THE PROBLEM WITH ANTI-BULLYING LEGISLATION
Research does not show that new laws help repair school yard relationships
May 24, 2012 (Ottawa) – Today the Institute of Marriage and Family Canada is pleased to release a new report:The limits of anti-bullying legislation: A cross-Canada assessment of what legislation can—and can’t—do.
Legislation to combat bullying is currently being hotly debated in Ontario, with many other provinces promising to follow suit. Researcher Peter Jon Mitchell steps back from the political fray to examine whether bullying policies and legislation actually work across North America. The effectiveness of anti-bullying legislation remains unproven, with insufficient measures to evaluate behavioural outcomes in place. Existing policies, which currently run a price tag into the millions of taxpayer dollars, have not been adequately assessed.
“Politicians are falling all over themselves to introduce legislation without considering the basics of what they hope to achieve through the law,” says Mitchell. “It is reasonable to ask that more research be done specific to measurable outcomes before pushing forward with new legislation,” he adds.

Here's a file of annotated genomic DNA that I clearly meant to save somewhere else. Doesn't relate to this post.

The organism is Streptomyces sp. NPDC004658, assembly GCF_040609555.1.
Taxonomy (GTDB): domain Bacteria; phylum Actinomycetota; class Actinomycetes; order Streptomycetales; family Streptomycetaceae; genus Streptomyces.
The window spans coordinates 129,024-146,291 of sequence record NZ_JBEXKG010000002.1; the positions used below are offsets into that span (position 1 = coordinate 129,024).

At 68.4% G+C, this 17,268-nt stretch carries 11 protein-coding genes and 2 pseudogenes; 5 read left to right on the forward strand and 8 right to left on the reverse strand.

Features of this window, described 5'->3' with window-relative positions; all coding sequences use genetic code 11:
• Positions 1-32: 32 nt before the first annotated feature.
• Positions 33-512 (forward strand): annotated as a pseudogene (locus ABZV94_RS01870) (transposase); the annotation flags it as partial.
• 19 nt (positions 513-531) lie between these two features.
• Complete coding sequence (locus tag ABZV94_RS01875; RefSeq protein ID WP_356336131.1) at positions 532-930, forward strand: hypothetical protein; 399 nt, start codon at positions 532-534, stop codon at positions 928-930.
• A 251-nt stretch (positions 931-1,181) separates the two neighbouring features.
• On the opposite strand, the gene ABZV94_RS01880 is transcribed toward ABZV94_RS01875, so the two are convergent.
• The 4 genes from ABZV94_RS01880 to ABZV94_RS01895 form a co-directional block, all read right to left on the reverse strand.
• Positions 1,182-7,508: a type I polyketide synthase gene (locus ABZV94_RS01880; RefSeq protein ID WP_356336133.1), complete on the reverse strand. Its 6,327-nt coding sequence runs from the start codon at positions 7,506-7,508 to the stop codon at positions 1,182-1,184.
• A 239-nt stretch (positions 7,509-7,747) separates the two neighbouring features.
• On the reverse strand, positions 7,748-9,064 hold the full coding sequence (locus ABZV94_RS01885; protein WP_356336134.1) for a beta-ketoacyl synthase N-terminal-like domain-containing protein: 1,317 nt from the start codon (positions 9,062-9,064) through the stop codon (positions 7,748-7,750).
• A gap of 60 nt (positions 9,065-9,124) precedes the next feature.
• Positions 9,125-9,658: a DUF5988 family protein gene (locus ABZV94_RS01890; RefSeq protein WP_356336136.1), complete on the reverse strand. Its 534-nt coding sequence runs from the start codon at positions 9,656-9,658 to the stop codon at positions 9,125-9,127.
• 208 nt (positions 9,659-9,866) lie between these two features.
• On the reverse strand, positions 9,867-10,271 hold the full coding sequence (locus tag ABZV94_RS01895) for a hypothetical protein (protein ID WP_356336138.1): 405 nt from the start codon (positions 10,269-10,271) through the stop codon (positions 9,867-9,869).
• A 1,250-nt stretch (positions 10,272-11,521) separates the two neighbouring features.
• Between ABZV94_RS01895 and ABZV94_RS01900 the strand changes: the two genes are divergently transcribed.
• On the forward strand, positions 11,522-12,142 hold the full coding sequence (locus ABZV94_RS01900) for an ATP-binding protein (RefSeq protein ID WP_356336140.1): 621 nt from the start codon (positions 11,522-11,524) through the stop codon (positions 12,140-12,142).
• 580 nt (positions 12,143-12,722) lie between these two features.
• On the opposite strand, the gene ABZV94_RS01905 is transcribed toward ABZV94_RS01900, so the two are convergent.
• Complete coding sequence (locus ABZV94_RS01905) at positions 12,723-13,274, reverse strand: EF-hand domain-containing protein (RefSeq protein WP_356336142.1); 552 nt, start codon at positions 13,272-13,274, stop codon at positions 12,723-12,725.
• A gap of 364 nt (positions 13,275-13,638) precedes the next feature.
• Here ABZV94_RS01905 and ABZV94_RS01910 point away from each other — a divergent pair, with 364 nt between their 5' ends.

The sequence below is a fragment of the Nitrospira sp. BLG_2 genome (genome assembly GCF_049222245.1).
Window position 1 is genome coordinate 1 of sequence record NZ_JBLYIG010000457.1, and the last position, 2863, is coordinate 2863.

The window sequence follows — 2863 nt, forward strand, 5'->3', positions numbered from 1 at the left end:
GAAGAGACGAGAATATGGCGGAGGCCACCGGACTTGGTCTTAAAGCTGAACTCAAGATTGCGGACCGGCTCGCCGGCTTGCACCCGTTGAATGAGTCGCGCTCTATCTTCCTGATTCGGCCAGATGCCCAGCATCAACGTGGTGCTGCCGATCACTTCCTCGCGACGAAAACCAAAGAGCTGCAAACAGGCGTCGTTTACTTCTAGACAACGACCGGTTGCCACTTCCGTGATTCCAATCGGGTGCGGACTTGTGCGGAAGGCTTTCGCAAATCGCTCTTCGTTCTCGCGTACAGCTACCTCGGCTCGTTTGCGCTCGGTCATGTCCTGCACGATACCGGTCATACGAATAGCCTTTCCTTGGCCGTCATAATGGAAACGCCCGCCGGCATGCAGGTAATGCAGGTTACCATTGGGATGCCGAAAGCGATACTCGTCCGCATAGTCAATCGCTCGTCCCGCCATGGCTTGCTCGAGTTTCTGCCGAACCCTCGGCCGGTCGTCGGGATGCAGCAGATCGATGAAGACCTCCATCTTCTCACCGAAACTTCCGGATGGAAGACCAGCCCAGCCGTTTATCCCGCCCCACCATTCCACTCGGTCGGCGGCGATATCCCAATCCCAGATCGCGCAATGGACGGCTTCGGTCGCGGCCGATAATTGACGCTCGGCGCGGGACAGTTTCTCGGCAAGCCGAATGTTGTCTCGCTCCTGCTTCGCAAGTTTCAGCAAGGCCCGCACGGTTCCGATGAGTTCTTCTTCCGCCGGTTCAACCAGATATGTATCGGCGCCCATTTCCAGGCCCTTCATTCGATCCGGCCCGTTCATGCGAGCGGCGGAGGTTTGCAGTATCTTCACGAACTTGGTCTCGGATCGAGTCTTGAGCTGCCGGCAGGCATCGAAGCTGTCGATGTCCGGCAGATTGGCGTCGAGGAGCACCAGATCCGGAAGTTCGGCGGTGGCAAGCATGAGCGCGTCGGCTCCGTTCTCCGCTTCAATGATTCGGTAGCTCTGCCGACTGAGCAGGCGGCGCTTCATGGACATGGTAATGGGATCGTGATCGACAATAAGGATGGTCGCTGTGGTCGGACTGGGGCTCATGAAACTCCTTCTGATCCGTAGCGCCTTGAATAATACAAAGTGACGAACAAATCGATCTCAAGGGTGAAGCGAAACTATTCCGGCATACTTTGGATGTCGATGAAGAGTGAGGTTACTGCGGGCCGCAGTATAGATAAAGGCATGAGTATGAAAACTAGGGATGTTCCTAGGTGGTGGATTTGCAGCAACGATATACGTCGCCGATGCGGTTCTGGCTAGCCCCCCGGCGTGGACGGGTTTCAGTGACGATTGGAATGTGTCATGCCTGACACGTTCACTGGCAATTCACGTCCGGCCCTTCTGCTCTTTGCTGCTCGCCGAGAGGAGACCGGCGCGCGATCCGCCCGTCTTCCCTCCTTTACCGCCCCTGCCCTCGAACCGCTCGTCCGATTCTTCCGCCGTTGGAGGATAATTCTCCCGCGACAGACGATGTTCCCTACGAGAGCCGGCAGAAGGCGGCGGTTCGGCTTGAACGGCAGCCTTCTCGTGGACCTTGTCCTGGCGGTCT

Recommendations in the report include:
Reviewing existing policies and funding commitments Prioritizing evaluation and research Minimizing the scope of legislation while maximizing community autonomy Communicating clear, pragmatic expectations of legislation
“There is no question that schools must respond to bullying,” says Mitchell. “However, laws cannot be a substitute for the community level involvement needed to address bullying. Effectively addressing bullying begins with families, parents, students and educators, not the legislature,” he concludes.
This report chronicles the position of Canadian provinces with regards to anti-bullying measures and legislation. A follow-up report will examine effective community-based solutions to the problem.
To arrange an interview, please contact Peter Jon Mitchell, Senior Researcher at 613-565-3832, ext. 7503.